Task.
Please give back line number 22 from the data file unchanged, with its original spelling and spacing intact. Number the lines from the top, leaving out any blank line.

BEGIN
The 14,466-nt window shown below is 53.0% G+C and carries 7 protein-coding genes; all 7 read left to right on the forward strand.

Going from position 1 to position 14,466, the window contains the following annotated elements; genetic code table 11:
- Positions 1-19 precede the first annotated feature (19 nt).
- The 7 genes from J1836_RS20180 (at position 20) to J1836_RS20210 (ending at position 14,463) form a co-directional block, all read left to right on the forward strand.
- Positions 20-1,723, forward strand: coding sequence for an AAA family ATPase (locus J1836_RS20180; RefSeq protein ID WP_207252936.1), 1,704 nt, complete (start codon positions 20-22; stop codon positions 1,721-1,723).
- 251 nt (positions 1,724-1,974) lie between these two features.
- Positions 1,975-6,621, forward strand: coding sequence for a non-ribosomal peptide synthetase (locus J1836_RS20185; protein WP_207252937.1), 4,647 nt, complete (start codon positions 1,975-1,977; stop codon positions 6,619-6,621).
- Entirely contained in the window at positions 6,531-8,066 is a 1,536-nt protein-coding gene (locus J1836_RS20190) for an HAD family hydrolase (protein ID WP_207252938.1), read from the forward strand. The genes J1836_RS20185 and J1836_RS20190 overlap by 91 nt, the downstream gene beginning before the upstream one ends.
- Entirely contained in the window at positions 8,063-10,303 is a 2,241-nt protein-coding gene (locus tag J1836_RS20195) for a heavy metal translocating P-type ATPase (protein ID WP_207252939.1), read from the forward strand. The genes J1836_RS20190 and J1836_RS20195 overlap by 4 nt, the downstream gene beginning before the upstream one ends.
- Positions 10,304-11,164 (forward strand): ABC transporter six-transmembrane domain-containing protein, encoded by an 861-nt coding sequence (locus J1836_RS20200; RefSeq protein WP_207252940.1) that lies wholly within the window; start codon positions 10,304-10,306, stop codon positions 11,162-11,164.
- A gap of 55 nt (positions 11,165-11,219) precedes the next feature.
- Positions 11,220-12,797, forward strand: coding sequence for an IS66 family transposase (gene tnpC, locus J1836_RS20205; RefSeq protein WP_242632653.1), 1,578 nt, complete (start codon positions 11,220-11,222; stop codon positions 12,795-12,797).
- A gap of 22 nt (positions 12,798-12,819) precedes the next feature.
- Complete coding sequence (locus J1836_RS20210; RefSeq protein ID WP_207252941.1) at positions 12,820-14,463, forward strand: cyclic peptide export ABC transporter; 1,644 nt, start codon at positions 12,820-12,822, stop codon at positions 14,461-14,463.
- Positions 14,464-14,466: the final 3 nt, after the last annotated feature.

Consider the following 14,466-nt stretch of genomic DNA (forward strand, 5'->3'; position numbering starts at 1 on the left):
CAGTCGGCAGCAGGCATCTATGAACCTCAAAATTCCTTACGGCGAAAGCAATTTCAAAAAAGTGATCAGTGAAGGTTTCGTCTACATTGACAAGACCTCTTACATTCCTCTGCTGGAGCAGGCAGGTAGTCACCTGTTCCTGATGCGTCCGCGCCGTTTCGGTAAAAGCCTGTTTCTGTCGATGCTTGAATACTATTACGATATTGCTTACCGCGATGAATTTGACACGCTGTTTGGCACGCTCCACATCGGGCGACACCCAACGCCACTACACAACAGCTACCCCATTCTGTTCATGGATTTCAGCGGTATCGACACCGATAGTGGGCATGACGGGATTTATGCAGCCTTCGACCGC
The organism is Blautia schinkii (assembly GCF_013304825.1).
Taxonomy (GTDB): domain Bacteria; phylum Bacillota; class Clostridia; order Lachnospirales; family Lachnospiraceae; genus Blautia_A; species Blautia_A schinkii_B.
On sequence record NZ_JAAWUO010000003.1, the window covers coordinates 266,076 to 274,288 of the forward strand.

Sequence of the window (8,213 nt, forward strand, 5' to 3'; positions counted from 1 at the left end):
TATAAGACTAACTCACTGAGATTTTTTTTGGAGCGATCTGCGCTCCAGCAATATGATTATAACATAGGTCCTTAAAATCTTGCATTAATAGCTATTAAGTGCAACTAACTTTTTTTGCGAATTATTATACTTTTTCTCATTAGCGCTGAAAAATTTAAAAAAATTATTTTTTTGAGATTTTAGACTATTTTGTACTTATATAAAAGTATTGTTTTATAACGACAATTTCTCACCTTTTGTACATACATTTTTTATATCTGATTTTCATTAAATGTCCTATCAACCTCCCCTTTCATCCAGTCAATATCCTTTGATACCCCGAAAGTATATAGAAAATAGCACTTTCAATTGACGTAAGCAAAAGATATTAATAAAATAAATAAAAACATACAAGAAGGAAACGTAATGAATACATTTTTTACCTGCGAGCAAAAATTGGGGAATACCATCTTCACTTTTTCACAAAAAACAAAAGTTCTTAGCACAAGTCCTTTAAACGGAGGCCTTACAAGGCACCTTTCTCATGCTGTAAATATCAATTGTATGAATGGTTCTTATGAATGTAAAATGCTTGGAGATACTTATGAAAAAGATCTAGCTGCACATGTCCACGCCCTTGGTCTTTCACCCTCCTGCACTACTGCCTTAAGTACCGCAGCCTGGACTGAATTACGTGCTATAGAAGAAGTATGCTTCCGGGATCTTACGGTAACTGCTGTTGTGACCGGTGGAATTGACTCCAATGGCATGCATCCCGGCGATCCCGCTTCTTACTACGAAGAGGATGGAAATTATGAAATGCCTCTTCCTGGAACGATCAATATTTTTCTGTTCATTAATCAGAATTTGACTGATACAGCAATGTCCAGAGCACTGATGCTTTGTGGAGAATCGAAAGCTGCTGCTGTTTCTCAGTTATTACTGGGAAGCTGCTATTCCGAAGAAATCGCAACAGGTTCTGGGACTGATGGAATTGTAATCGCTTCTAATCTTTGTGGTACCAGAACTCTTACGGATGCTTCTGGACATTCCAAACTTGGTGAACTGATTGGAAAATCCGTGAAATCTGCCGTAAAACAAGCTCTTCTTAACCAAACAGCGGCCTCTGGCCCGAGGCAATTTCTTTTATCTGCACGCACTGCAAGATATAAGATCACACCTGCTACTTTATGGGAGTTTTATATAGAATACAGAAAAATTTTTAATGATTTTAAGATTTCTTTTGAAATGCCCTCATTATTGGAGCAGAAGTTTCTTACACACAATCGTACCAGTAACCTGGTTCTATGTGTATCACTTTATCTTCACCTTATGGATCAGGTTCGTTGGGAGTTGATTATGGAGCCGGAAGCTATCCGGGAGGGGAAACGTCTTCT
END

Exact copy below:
TATAAGACTAACTCACTGAGATTTTTTTTGGAGCGATCTGCGCTCCAGCAATATGATTATAACATAGGTCCTTAAAATCTTGCATTAATAGCTATTAAGTGCAACTAACTTTTTTTGCGAATTATTATACTTTTTCTCATTAGCGCTGAAAAATTTAAAAAAATTATTTTTTTGAGATTTTAGACTATTTTGTACTTATATAAAAGTATTGTTTTATAACGACAATTTCTCACCTTTTGTACATACATTTTTTATATCTGATTTTCATTAAATGTCCTATCAACCTCCCCTTTCATCCAGTCAATATCCTTTGATACCCCGAAAGTATATAGAAAATAGCACTTTCAATTGACGTAAGCAAAAGATATTAATAAAATAAATAAAAACATACAAGAAGGAAACGTAATGAATACATTTTTTACCTGCGAGCAAAAATTGGGGAATACCATCTTCACTTTTTCACAAAAAACAAAAGTTCTTAGCACAAGTCCTTTAAACGGAGGCCTTACAAGGCACCTTTCTCATGCTGTAAATATCAATTGTATGAATGGTTCTTATGAATGTAAAATGCTTGGAGATACTTATGAAAAAGATCTAGCTGCACATGTCCACGCCCTTGGTCTTTCACCCTCCTGCACTACTGCCTTAAGTACCGCAGCCTGGACTGAATTACGTGCTATAGAAGAAGTATGCTTCCGGGATCTTACGGTAACTGCTGTTGTGACCGGTGGAATTGACTCCAATGGCATGCATCCCGGCGATCCCGCTTCTTACTACGAAGAGGATGGAAATTATGAAATGCCTCTTCCTGGAACGATCAATATTTTTCTGTTCATTAATCAGAATTTGACTGATACAGCAATGTCCAGAGCACTGATGCTTTGTGGAGAATCGAAAGCTGCTGCTGTTTCTCAGTTATTACTGGGAAGCTGCTATTCCGAAGAAATCGCAACAGGTTCTGGGACTGATGGAATTGTAATCGCTTCTAATCTTTGTGGTACCAGAACTCTTACGGATGCTTCTGGACATTCCAAACTTGGTGAACTGATTGGAAAATCCGTGAAATCTGCCGTAAAACAAGCTCTTCTTAACCAAACAGCGGCCTCTGGCCCGAGGCAATTTCTTTTATCTGCACGCACTGCAAGATATAAGATCACACCTGCTACTTTATGGGAGTTTTATATAGAATACAGAAAAATTTTTAATGATTTTAAGATTTCTTTTGAAATGCCCTCATTATTGGAGCAGAAGTTTCTTACACACAATCGTACCAGTAACCTGGTTCTATGTGTATCACTTTATCTTCACCTTATGGATCAGGTTCGTTGGGAGTTGATTATGGAGCCGGAAGCTATCCGGGAGGGGAAACGTCTTCT